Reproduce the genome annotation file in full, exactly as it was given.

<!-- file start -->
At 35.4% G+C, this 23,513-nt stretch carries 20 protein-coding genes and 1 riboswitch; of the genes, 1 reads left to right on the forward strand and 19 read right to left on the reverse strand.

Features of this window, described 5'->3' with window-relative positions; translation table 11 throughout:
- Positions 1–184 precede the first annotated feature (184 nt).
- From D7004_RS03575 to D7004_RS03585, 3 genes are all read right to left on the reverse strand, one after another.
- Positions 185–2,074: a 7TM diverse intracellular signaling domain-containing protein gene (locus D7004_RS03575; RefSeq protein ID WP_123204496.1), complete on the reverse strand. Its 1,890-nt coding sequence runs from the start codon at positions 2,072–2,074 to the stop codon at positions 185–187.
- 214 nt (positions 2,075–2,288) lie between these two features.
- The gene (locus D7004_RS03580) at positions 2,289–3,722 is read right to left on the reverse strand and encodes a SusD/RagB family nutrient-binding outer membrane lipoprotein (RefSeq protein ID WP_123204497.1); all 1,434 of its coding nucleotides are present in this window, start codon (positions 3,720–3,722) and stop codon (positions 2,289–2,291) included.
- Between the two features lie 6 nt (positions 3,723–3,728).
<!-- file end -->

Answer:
At 35.4% G+C, this 23,513-nt stretch carries 20 protein-coding genes and 1 riboswitch; of the genes, 1 reads left to right on the forward strand and 19 read right to left on the reverse strand.

Features of this window, described 5'->3' with window-relative positions; translation table 11 throughout:
- Positions 1–184 precede the first annotated feature (184 nt).
- From D7004_RS03575 to D7004_RS03585, 3 genes are all read right to left on the reverse strand, one after another.
- Positions 185–2,074: a 7TM diverse intracellular signaling domain-containing protein gene (locus D7004_RS03575; RefSeq protein ID WP_123204496.1), complete on the reverse strand. Its 1,890-nt coding sequence runs from the start codon at positions 2,072–2,074 to the stop codon at positions 185–187.
- 214 nt (positions 2,075–2,288) lie between these two features.
- The gene (locus D7004_RS03580) at positions 2,289–3,722 is read right to left on the reverse strand and encodes a SusD/RagB family nutrient-binding outer membrane lipoprotein (RefSeq protein ID WP_123204497.1); all 1,434 of its coding nucleotides are present in this window, start codon (positions 3,720–3,722) and stop codon (positions 2,289–2,291) included.
- Between the two features lie 6 nt (positions 3,723–3,728).